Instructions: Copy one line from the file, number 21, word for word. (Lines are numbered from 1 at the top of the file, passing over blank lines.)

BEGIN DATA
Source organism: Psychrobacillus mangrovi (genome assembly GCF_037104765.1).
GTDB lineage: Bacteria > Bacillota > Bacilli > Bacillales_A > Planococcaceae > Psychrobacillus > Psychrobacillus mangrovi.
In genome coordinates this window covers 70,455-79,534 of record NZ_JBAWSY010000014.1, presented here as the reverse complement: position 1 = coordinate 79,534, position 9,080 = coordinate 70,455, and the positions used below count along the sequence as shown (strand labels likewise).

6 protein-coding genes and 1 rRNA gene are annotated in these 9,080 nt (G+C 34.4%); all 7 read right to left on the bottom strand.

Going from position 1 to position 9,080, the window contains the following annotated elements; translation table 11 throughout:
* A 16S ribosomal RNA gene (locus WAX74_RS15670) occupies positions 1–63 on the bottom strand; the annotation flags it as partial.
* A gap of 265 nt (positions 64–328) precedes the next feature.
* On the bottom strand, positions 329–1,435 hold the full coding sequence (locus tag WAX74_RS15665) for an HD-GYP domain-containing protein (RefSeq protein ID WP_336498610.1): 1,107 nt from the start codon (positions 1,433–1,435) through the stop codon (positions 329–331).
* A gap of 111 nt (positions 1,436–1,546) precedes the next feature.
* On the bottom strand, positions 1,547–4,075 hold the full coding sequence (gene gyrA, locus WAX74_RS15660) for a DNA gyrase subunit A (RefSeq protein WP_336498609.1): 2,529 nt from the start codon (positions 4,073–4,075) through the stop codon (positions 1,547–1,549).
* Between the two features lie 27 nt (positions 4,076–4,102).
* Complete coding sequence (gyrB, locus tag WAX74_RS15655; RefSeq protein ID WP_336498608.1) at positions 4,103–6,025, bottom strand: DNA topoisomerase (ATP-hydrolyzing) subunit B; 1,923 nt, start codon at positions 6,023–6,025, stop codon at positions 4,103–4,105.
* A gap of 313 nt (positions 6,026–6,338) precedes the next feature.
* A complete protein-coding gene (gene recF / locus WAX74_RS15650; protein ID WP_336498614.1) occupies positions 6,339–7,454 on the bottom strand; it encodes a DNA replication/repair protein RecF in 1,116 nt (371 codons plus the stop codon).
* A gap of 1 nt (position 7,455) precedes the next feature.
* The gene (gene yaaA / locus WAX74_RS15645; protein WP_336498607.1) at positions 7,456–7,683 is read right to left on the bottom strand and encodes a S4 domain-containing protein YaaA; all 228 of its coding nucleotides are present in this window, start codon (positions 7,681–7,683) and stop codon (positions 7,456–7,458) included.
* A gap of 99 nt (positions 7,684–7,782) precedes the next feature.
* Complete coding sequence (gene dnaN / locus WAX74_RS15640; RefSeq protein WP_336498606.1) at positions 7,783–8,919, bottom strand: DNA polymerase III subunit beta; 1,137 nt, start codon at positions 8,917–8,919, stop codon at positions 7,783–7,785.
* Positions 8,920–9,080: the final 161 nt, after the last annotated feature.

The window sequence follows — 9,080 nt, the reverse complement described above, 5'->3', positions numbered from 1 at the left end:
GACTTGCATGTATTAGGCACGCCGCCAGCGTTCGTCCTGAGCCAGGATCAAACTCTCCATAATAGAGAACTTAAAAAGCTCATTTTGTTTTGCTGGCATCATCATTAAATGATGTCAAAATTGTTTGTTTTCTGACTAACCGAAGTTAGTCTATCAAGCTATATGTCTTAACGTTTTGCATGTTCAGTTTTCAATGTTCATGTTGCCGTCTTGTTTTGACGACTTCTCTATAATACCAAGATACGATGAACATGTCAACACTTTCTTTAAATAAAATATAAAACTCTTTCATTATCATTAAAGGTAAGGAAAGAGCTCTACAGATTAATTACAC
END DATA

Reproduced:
GACTTGCATGTATTAGGCACGCCGCCAGCGTTCGTCCTGAGCCAGGATCAAACTCTCCATAATAGAGAACTTAAAAAGCTCATTTTGTTTTGCTGGCATCATCATTAAATGATGTCAAAATTGTTTGTTTTCTGACTAACCGAAGTTAGTCTATCAAGCTATATGTCTTAACGTTTTGCATGTTCAGTTTTCAATGTTCATGTTGCCGTCTTGTTTTGACGACTTCTCTATAATACCAAGATACGATGAACATGTCAACACTTTCTTTAAATAAAATATAAAACTCTTTCATTATCATTAAAGGTAAGGAAAGAGCTCTACAGATTAATTACAC